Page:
The majority of agriculture in Suffolk is either arable or mixed. Farm sizes vary from anything around 80 acres (32 hectares) to over 8,000. Soil types vary from heavy clays to light sands. Crops grown include winter wheatwinter barleysugar beetoilseed rape, winter and spring beans and linseed, although smaller areas of rye and oats can be found growing in areas with lighter soils along with a variety of vegetables. The continuing importance of agriculture in the county is reflected in the Suffolk Show, which is held annually in May at Ipswich. Although latterly somewhat changed in nature, this remains primarily an agricultural show.

East anglia fishing


For a full list of settlements see the list of places in Suffolk

According to estimates by the Office for National Statistics, the population of Suffolk in 2014 was 738,512, split almost evenly between males and females. Roughly 22% of the population was aged 65 or older, and 90.84% were “White British”.

The traditional nickname for people from Suffolk is ‘Suffolk Fair-Maids’, or ‘Silly Suffolk’, referring respectively to the supposed beauty of its female inhabitants in the Middle Ages, and to the long history of Christianity in the county and its many fine churches (from Anglo-Saxon selige, originally meaning holy).

Witch-finder General Matthew Hopkins;

The Suffolk dialect is very distinctive. Epenthesis and yod-dropping is common, along with non-conjugation of verbs.


Suffolk has a comprehensive education system with fourteen independent schools. In 2013, a letter said that “…nearly a fifth of the schools inspected were judged inadequate. This is unacceptable and now means that Suffolk has a higher proportion of pupils educated in inadequate schools than both the regional and national averages.”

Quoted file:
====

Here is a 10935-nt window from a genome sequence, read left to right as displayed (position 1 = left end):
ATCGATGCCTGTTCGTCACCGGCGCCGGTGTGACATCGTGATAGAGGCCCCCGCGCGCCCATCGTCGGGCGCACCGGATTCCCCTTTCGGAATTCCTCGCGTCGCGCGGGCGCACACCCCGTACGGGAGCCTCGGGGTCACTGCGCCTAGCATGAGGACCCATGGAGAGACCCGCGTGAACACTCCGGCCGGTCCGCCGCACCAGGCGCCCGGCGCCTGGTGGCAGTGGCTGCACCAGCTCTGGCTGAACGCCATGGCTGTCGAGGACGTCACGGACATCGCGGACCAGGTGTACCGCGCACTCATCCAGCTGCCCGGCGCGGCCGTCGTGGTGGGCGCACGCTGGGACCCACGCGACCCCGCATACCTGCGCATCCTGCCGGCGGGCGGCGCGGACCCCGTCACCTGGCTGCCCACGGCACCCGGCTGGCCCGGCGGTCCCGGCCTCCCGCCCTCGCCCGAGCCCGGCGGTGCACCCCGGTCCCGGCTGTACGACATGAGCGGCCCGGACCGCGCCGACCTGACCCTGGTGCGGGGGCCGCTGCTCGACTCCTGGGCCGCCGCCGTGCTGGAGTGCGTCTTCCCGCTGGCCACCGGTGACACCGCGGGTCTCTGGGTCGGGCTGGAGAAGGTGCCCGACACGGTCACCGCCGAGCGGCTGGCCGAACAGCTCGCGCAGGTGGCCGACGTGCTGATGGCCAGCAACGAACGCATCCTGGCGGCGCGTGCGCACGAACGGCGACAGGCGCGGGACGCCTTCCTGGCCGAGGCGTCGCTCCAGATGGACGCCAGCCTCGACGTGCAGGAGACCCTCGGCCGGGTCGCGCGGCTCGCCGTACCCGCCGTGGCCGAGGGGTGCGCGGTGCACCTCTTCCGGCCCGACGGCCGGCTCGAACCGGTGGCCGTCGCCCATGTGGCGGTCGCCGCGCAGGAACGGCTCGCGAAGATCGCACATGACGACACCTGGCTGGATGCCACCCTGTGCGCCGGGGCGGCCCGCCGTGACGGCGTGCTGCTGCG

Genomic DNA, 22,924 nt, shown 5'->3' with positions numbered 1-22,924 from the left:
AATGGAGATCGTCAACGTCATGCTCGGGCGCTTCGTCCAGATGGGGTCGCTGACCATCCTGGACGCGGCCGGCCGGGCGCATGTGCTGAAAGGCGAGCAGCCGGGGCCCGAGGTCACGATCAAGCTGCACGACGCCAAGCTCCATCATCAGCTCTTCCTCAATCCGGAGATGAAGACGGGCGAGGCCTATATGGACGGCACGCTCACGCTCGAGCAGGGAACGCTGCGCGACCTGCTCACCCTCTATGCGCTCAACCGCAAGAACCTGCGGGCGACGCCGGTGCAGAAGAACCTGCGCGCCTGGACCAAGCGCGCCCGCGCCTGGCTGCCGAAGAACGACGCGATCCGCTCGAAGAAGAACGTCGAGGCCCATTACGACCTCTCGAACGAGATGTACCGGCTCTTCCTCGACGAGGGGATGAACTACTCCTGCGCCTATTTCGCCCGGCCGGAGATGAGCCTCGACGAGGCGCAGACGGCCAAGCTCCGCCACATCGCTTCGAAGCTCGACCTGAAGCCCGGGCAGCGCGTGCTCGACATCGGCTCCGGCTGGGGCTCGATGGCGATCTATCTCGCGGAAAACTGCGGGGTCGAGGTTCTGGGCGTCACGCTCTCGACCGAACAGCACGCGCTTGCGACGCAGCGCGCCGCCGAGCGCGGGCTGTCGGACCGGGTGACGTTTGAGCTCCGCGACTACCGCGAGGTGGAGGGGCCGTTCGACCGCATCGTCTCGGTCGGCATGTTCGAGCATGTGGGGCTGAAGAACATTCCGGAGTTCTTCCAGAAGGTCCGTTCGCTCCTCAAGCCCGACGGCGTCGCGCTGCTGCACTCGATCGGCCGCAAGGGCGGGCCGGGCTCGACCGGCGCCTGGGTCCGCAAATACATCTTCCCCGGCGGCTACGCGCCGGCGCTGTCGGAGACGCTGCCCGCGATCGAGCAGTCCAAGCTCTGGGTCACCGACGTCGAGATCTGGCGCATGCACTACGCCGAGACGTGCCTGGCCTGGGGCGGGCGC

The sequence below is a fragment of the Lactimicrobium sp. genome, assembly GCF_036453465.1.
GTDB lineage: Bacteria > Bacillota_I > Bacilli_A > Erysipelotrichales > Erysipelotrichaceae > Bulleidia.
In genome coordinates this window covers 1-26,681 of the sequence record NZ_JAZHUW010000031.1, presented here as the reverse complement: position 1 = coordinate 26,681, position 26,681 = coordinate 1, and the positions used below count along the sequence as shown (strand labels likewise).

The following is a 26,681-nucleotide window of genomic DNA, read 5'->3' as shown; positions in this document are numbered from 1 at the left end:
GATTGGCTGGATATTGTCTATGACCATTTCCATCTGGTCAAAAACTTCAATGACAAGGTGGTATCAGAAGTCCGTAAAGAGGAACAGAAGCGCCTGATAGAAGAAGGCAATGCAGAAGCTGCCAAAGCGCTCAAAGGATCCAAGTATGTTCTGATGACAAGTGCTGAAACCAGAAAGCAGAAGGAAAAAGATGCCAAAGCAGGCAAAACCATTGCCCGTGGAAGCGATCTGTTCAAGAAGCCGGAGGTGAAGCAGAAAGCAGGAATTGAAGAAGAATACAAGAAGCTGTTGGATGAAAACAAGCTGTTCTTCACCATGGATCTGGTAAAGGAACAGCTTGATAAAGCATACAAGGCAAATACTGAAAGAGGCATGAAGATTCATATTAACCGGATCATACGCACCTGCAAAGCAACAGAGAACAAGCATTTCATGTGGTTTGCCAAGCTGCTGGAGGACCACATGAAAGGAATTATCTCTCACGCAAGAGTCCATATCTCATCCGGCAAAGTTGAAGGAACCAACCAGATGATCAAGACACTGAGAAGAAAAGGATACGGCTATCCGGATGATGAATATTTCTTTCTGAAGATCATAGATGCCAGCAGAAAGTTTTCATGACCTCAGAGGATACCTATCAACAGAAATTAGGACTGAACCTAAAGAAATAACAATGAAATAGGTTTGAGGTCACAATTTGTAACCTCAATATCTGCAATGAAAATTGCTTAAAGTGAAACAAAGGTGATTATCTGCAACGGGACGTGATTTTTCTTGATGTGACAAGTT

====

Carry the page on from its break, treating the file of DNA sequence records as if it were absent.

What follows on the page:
See also: List of schools in Suffolk

The Royal Hospital School at Holbrook is the largest independent boarding school in Suffolk. Other boarding schools within Suffolk include Culford SchoolFramlingham College, Barnardiston Hall Preparatory School, Saint Felix School and Finborough School.

Sixth form colleges in the county include Lowestoft Sixth Form College and One in Ipswich. Suffolk is home to four further education colleges: Lowestoft CollegeEaston & Otley CollegeSuffolk New College (Ipswich) and West Suffolk College (Bury St Edmunds).

University of Suffolk accepted its first students in 2007. Until then Suffolk was one of only four counties in England which did not have a University campus. It became independent in 2016. The University operates at five sites with its central hub in Ipswich. Others include Lowestoft, Bury St. Edmunds, and Great Yarmouth in Norfolk. The University operates two academic faculties and in 2016/17 had 5,080 students. Some 30% of the student body are classed as mature students and 68% of University students are female.


The county’s sole professional football club is Ipswich Town. Formed in 1878, the club were Football League champions in 1961–62FA Cup winners in 1977–78 and UEFA Cup winners in 1980–81.[53] Ipswich Town currently play in League One, the third tier of English football. The next highest ranked teams in Suffolk are LeistonLowestoft Town and Needham Market, who all participate in the Southern League Premier Division Central, the seventh tier of English football.

Famous people:

See also: People from Suffolk


Painting and sculpture
Gainsborough’s Mr and Mrs Andrews (1748–49), housed at the National Gallery in London, depicts the Suffolk landscape of his time.
Graphic art

Carl Giles (a bronze statue of his character “Grandma” to commemorate this is located in Ipswich town centre)

Poetry and literature

Novels set in Suffolk include:

  • Aldeburgh Festival founded in 1948 by Benjamin Britten, is one of the UK’s major classical music festivals. Originating in Aldeburgh, it has been held at the nearby Snape Maltings since 1967.
  • Since 2006, Henham Park, has been home to the annual Latitude Festival. This mainly open-air festival, which has grown considerably in size and scope, includes popular music, comedy, poetry and literary events.
  • The FolkEast festival is held at Glemham Hall in August and attracts international acoustic, folk and roots musicians whilst also championing local businesses, heritage and crafts. In 2015 it was also home to the first instrumental festival of musical instruments and makers.
  • LeeStock Music Festival has been held in Sudbury.
  • A celebration of the county, “Suffolk Day”, was instigated in 2017.

The Rendlesham Forest Incident is one of the most famous UFO events in England and is sometimes referred to as “Britain’s Roswell“.

TV and film

See also